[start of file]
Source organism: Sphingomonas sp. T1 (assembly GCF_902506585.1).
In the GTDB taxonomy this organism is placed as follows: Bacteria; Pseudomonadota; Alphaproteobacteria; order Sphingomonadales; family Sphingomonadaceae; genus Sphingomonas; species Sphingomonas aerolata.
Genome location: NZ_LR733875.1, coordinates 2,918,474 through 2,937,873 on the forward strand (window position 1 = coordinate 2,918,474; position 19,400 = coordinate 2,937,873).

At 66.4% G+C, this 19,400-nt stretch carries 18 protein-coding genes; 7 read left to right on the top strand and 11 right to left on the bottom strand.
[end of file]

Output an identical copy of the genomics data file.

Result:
Source organism: Sphingomonas sp. T1 (assembly GCF_902506585.1).
In the GTDB taxonomy this organism is placed as follows: Bacteria; Pseudomonadota; Alphaproteobacteria; order Sphingomonadales; family Sphingomonadaceae; genus Sphingomonas; species Sphingomonas aerolata.
Genome location: NZ_LR733875.1, coordinates 2,918,474 through 2,937,873 on the forward strand (window position 1 = coordinate 2,918,474; position 19,400 = coordinate 2,937,873).

At 66.4% G+C, this 19,400-nt stretch carries 18 protein-coding genes; 7 read left to right on the top strand and 11 right to left on the bottom strand.